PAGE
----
b) Internal wall insulation

Internal wall insulation involves fitting rigid insulation boards to the internal wall or by building a stud wall filled in with insulation material such as mineral wool fibre. It is generally cheaper to install than external wall insulation but it will slightly reduce the floor area of any rooms in which it is installed (the thickness of the insulation board is around 100mm).  The process is quite disruptive but can be done room by room to minimise disruption in the home.  Skirting boards, door frames and external fittings need to be removed and then reattached once the insulation board has been installed. It can make it hard to fix heavy items to inside walls, although special fixings are available.

Underfloor insulation is normally only required for ground floors.  However, you should consider insulating any floors that are above unheated spaces such as garages as you could be losing a lot of heat through those.

a) Timber floors

Timber floors can be insulated by laying mineral wool insulation, supported by netting, between the joists underneath the timber floor.  If there is an adequate crawl space, normally around 1meter under the floor. Then the insulation can be fitted from below, this is the preferred option as the floor boards can remain in place.  Alternatively, the insulation can be fitted from above but this is disruptive as it involves lifting the floorboards.  A recent innovation for timber floors with a crawl space which is too small to allow traditional insulation to be installed from underneath is to use a robot.  The robot applies spray foam insulation to the underside of the floorboards.

You can also fill gaps between floorboards and skirting boards to prevent heat loss and draughts. When underfloor insulation works are being carried out, attention should be paid to ensure that all air bricks and vents are free of obstructions and that the underfloor space has adequate ventilation.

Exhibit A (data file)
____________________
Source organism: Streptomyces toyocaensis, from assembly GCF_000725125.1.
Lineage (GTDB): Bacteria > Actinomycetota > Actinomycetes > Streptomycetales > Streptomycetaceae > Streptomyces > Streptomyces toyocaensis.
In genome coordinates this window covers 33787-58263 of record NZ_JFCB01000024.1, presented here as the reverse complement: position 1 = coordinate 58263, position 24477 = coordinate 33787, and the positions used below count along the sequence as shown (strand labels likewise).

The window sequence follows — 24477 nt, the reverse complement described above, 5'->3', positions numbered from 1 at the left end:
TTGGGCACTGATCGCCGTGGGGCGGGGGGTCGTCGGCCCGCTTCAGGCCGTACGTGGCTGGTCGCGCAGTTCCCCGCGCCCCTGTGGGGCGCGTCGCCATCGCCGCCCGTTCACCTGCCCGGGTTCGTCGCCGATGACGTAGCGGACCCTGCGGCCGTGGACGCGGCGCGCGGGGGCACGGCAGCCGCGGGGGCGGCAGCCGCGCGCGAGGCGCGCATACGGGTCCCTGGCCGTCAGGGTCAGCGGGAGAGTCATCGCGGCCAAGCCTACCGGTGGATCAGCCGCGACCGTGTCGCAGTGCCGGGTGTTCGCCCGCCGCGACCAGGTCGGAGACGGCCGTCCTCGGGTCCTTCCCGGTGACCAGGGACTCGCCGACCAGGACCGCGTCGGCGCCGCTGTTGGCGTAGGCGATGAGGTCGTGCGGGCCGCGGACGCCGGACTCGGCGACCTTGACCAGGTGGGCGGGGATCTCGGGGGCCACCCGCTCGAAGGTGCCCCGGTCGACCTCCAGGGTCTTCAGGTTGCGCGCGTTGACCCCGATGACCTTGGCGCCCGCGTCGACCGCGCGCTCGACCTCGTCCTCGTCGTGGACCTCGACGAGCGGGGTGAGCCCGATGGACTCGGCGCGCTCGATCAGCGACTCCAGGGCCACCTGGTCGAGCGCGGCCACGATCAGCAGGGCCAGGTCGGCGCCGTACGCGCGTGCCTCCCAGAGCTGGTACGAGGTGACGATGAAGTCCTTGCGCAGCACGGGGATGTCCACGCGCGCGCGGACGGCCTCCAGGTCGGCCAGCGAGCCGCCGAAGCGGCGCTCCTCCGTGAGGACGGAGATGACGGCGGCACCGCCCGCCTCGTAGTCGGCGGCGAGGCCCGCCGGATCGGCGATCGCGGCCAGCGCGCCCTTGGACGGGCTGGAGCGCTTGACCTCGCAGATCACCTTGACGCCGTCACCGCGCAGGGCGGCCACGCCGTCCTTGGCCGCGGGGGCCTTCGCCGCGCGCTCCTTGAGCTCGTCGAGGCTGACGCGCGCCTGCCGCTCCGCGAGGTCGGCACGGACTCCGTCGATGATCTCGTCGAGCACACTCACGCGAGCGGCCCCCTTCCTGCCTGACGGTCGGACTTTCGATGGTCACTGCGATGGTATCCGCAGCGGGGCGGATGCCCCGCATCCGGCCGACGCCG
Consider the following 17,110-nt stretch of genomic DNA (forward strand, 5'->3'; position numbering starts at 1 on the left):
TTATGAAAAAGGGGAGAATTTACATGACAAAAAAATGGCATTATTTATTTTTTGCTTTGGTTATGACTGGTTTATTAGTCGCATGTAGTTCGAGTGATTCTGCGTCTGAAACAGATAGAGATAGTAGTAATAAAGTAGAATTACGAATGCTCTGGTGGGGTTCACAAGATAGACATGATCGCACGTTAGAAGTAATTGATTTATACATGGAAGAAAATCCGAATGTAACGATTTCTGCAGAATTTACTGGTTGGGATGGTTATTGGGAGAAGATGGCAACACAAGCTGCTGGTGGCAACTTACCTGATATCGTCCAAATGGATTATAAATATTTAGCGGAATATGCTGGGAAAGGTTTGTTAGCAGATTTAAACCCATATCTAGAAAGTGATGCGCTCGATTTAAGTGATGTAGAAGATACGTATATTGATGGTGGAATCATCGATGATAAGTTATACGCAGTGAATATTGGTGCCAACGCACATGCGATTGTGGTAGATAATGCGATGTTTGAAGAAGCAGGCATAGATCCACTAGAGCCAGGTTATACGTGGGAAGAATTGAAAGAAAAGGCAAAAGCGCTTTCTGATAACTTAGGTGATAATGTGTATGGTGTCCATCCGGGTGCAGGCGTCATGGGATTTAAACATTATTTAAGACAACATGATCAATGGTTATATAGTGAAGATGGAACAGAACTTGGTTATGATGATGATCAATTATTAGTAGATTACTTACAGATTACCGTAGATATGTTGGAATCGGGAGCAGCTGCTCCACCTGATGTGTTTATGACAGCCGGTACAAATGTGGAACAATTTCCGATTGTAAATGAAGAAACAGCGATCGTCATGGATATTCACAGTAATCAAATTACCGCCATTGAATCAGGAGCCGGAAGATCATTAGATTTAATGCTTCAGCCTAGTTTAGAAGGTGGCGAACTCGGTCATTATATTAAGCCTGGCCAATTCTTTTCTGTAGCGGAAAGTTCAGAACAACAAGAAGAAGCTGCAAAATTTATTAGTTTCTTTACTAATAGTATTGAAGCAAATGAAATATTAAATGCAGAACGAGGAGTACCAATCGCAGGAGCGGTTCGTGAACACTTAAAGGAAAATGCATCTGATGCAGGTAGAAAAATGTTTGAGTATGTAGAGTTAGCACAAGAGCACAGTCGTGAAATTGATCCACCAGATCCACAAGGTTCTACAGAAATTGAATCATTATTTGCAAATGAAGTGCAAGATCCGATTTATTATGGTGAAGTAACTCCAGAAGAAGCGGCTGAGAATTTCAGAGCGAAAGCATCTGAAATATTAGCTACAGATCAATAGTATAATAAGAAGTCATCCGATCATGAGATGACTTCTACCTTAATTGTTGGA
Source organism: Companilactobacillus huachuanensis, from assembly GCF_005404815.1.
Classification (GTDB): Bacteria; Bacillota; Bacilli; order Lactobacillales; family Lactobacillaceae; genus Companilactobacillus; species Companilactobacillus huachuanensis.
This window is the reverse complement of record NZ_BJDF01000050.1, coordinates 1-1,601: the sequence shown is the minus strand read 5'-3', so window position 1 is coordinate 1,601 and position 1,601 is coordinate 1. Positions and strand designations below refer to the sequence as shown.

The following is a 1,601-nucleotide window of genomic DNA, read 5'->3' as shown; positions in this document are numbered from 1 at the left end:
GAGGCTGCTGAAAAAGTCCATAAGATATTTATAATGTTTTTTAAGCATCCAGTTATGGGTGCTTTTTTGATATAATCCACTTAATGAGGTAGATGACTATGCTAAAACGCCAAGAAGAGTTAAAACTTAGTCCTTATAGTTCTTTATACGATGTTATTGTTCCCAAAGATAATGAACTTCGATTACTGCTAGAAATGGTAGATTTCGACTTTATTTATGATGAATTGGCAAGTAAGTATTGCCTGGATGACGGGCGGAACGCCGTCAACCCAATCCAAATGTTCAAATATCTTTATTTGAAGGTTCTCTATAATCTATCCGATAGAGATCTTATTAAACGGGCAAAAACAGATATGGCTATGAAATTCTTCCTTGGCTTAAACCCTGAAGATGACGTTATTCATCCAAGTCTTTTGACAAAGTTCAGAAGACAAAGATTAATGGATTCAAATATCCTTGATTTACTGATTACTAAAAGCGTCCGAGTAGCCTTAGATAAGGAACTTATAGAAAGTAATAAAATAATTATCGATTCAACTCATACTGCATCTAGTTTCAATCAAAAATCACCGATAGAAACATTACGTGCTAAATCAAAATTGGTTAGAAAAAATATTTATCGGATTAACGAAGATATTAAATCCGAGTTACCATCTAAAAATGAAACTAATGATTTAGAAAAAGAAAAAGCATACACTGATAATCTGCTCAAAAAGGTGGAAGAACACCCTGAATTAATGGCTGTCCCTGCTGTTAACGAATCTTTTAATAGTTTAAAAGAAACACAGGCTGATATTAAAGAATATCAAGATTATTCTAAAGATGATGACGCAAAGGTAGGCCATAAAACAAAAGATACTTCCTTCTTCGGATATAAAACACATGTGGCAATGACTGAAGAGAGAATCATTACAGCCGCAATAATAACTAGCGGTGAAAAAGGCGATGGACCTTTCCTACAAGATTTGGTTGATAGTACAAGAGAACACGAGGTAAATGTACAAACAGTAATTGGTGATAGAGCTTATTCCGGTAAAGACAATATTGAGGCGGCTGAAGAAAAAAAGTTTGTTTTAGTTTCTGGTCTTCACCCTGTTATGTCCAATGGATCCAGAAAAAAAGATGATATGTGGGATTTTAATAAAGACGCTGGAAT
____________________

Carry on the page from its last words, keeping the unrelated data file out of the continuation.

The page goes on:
b) Solid floor insulation

Solid floors are insulated using rigid insulation foam which can be fitted either above or below the concrete. If the concrete is above the insulation it can sometimes store heat during the day which helps keep the room warm at night.  If the insulation is above the concrete the room will heat up more quickly in the morning.

Rigid insulation can be laid on top of the original floor then chipboard flooring can be placed over it.  This will raise the level of the floor so you will need to make sure doors are trimmed shorter to make room for the insulation.  Skirting boards and some electrical sockets may need to be moved.

a) Secondary glazing

Involves installing supplementary glazing on the inside of an existing single glazed window.  It can be permanent although often secondary glazing panels are added as a temporary measure. Secondary glazing can be a useful addition when properties are within conservation areas where double glazed units may not be permitted by local planning authorities.

b) Double glazing

Double glazed windows use two sheets of glass with a gap between them that creates an insulating barrier.  In order for double glazed windows to be effective thermal barriers the gap between the panes of glass needs to be airtight and filled with an inert gas (or a vacuum).  Double glazing is more expensive than secondary glazing but does provide a higher level of energy efficiency as well as reducing noise and enhancing the look of your property.  You are advised to check that the installer complies with all planning and regulatory requirements.